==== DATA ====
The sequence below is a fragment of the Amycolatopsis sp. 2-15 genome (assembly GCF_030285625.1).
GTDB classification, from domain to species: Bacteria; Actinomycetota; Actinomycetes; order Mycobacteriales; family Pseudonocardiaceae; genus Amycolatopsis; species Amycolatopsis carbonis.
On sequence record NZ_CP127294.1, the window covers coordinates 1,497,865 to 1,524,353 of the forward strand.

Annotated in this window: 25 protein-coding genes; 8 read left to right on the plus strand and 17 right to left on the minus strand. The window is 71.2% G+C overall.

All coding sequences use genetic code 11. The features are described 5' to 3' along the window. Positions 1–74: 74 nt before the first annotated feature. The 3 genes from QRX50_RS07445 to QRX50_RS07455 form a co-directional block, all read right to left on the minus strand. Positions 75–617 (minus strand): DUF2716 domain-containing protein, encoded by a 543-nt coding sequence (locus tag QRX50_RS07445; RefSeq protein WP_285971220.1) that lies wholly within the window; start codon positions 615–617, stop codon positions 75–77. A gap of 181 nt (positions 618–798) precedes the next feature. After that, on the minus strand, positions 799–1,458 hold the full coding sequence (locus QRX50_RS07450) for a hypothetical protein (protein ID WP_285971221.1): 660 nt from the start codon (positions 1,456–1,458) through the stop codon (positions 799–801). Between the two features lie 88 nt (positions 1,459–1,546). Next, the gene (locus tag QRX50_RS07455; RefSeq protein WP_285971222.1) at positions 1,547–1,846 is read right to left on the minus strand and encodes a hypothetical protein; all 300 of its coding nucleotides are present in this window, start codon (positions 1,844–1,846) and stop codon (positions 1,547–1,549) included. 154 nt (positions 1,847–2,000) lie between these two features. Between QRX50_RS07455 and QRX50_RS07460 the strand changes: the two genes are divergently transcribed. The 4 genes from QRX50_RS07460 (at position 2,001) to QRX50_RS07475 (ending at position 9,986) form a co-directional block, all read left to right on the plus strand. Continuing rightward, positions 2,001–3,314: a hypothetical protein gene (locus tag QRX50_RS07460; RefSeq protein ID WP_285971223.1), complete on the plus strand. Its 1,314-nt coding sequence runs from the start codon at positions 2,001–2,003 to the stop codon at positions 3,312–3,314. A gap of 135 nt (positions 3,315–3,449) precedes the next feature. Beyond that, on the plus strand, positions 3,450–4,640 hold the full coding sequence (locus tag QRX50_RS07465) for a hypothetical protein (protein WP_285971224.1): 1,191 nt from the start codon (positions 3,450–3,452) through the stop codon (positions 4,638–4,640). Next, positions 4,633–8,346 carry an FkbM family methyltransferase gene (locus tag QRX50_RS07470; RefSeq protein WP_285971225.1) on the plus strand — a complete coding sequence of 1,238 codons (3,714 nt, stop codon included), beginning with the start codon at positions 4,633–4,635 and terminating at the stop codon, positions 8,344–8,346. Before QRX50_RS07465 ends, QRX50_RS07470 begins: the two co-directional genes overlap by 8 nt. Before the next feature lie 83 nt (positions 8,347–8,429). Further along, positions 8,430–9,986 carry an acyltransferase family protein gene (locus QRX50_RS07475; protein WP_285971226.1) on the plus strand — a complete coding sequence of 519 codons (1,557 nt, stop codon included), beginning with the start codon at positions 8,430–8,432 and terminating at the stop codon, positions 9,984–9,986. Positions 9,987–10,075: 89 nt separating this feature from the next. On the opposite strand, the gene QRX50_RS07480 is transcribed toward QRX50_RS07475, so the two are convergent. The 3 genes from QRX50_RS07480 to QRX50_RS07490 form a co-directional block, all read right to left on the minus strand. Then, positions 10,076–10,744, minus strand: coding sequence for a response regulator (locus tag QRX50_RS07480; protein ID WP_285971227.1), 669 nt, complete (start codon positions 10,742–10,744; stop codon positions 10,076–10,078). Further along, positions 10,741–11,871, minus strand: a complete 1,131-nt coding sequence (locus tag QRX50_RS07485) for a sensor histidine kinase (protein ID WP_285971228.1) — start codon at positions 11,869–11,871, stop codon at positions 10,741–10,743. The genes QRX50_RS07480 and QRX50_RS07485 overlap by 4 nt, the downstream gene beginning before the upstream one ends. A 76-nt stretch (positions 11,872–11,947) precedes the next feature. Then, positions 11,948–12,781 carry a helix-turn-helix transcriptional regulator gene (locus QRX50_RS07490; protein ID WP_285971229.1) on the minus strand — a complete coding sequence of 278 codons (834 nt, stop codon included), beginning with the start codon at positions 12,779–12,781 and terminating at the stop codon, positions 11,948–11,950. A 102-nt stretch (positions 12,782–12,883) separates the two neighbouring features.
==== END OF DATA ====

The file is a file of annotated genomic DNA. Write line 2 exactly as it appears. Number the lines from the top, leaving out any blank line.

GTDB classification, from domain to species: Bacteria; Actinomycetota; Actinomycetes; order Mycobacteriales; family Pseudonocardiaceae; genus Amycolatopsis; species Amycolatopsis carbonis.